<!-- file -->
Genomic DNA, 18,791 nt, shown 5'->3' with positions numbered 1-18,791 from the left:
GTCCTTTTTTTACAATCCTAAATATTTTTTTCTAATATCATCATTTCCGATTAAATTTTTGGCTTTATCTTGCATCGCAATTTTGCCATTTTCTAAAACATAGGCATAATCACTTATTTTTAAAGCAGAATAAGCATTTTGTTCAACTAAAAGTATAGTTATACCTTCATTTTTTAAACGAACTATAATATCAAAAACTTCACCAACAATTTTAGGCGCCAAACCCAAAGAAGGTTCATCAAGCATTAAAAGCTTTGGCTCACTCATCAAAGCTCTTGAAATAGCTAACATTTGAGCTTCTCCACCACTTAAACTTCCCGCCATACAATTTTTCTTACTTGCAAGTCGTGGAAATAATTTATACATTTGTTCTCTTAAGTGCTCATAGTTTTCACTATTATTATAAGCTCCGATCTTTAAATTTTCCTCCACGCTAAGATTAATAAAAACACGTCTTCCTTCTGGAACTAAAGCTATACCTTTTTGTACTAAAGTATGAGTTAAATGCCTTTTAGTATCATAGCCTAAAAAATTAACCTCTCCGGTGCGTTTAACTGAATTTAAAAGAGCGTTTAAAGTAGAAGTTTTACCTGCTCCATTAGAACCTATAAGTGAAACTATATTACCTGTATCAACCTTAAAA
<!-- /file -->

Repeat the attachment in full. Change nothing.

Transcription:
Genomic DNA, 18,791 nt, shown 5'->3' with positions numbered 1-18,791 from the left:
GTCCTTTTTTTACAATCCTAAATATTTTTTTCTAATATCATCATTTCCGATTAAATTTTTGGCTTTATCTTGCATCGCAATTTTGCCATTTTCTAAAACATAGGCATAATCACTTATTTTTAAAGCAGAATAAGCATTTTGTTCAACTAAAAGTATAGTTATACCTTCATTTTTTAAACGAACTATAATATCAAAAACTTCACCAACAATTTTAGGCGCCAAACCCAAAGAAGGTTCATCAAGCATTAAAAGCTTTGGCTCACTCATCAAAGCTCTTGAAATAGCTAACATTTGAGCTTCTCCACCACTTAAACTTCCCGCCATACAATTTTTCTTACTTGCAAGTCGTGGAAATAATTTATACATTTGTTCTCTTAAGTGCTCATAGTTTTCACTATTATTATAAGCTCCGATCTTTAAATTTTCCTCCACGCTAAGATTAATAAAAACACGTCTTCCTTCTGGAACTAAAGCTATACCTTTTTGTACTAAAGTATGAGTTAAATGCCTTTTAGTATCATAGCCTAAAAAATTAACCTCTCCGGTGCGTTTAACTGAATTTAAAAGAGCGTTTAAAGTAGAAGTTTTACCTGCTCCATTAGAACCTATAAGTGAAACTATATTACCTGTATCAACCTTAAAA